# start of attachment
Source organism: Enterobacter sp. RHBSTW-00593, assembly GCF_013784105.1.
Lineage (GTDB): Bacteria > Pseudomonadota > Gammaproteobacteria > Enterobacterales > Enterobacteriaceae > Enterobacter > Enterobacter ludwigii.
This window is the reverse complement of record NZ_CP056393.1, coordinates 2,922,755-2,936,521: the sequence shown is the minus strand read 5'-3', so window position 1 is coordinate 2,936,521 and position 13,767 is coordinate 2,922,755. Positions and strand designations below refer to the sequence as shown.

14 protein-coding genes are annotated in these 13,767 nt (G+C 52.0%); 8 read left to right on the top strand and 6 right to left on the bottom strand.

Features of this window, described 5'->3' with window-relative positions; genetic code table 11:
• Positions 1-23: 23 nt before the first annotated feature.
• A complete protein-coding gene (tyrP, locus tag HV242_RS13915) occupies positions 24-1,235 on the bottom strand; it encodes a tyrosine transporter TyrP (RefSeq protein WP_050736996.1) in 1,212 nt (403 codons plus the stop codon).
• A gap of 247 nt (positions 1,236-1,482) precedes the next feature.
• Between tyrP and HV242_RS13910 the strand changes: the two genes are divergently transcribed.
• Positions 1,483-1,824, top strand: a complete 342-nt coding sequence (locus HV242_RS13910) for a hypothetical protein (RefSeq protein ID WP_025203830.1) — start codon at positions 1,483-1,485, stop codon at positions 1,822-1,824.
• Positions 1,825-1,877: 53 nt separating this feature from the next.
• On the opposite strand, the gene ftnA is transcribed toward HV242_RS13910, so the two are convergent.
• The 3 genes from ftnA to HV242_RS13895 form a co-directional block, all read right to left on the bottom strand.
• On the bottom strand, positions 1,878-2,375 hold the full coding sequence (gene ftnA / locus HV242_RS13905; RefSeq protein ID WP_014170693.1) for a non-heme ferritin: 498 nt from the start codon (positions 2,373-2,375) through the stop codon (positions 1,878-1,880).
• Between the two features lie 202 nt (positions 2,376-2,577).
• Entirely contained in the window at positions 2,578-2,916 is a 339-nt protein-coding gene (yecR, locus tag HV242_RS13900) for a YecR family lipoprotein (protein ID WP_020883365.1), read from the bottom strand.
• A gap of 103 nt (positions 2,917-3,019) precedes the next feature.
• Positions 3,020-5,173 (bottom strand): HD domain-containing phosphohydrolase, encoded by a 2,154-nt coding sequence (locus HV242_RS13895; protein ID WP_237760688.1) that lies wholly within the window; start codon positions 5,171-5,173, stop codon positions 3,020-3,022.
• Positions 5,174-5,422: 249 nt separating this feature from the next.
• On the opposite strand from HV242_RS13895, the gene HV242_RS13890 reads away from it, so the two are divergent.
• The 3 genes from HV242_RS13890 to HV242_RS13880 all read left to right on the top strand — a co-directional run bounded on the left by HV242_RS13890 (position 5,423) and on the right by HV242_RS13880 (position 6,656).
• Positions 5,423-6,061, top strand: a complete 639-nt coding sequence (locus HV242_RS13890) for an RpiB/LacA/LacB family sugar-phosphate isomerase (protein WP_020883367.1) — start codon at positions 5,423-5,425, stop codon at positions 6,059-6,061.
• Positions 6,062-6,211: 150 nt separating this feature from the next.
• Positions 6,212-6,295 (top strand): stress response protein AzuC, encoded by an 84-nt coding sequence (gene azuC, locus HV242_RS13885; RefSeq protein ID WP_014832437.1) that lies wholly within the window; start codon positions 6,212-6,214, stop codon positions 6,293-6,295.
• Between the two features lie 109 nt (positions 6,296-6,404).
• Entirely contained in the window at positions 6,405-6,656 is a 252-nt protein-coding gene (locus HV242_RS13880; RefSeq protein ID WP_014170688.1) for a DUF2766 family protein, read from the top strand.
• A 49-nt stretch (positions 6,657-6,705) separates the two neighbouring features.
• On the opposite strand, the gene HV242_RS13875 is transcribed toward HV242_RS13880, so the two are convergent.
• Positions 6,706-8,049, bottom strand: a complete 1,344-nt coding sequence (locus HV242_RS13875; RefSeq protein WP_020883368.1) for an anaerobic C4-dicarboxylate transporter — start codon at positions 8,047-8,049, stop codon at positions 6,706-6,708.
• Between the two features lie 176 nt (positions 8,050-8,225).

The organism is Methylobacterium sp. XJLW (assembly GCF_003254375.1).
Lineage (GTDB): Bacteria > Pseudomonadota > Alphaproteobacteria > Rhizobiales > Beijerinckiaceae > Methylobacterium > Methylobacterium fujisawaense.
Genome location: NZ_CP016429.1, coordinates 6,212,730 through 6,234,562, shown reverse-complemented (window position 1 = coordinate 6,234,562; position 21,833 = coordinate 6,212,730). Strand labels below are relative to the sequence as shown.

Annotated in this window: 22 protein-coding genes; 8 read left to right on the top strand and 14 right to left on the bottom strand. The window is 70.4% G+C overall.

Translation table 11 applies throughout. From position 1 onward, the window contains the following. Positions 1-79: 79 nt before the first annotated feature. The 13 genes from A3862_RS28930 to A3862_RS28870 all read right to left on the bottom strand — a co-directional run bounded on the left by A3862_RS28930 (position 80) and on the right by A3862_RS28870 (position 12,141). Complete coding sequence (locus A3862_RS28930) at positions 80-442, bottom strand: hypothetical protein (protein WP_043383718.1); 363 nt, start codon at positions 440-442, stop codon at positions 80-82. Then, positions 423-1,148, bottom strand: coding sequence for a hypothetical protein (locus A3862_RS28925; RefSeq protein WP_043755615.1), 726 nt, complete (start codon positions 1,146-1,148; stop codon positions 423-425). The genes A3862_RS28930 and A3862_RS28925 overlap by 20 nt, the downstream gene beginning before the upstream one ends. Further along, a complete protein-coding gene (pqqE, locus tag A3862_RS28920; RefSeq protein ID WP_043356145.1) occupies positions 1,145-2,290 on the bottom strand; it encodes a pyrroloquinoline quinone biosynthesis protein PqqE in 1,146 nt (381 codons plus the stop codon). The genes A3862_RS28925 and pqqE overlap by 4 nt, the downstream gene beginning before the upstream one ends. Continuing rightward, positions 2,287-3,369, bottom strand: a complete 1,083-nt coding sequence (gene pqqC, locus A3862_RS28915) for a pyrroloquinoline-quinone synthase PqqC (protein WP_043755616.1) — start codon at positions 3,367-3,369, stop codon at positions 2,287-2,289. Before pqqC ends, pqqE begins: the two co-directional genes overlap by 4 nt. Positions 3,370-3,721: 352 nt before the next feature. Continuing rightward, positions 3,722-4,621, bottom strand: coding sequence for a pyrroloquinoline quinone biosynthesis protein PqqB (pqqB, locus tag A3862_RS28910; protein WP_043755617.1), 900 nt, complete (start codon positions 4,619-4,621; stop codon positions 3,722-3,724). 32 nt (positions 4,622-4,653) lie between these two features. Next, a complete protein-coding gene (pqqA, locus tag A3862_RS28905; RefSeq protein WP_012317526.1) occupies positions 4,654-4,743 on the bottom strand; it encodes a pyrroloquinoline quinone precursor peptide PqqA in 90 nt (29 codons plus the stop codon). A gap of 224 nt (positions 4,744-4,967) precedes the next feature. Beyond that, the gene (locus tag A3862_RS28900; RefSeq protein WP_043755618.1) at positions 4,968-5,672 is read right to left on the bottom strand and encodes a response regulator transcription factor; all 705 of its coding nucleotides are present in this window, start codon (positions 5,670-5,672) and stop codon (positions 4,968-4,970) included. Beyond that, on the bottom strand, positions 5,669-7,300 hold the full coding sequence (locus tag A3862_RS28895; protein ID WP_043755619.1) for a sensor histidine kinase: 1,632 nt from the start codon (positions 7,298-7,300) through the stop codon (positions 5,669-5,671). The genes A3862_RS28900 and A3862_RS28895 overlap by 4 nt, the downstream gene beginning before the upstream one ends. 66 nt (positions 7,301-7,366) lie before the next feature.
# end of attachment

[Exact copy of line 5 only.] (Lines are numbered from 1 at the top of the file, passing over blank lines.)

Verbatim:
Features of this window, described 5'->3' with window-relative positions; genetic code table 11: